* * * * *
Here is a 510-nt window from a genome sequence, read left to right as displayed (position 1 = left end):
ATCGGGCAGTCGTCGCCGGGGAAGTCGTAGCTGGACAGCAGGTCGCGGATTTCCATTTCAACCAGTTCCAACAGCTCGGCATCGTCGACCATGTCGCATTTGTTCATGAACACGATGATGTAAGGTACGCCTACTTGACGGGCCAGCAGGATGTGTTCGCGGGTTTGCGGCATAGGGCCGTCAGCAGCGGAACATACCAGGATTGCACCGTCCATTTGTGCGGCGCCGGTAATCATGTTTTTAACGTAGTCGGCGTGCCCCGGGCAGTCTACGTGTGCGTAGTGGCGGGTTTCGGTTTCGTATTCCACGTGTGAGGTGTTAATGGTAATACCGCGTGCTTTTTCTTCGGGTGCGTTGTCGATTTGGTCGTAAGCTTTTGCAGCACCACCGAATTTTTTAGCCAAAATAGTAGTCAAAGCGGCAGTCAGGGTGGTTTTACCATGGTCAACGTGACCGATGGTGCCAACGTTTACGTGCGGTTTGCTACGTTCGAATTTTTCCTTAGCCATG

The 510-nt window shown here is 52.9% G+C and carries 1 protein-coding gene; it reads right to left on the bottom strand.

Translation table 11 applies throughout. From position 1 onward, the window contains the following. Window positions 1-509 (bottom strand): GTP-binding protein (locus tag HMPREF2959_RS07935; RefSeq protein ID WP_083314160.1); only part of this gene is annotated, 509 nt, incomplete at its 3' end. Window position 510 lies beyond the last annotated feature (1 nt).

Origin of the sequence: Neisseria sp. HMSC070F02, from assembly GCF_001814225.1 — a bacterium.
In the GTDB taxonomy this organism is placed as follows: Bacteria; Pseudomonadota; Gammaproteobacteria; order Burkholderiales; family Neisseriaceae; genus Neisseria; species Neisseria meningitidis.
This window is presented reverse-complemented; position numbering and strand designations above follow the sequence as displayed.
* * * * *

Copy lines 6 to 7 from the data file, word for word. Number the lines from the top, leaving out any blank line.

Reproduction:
In the GTDB taxonomy this organism is placed as follows: Bacteria; Pseudomonadota; Gammaproteobacteria; order Burkholderiales; family Neisseriaceae; genus Neisseria; species Neisseria meningitidis.
This window is presented reverse-complemented; position numbering and strand designations above follow the sequence as displayed.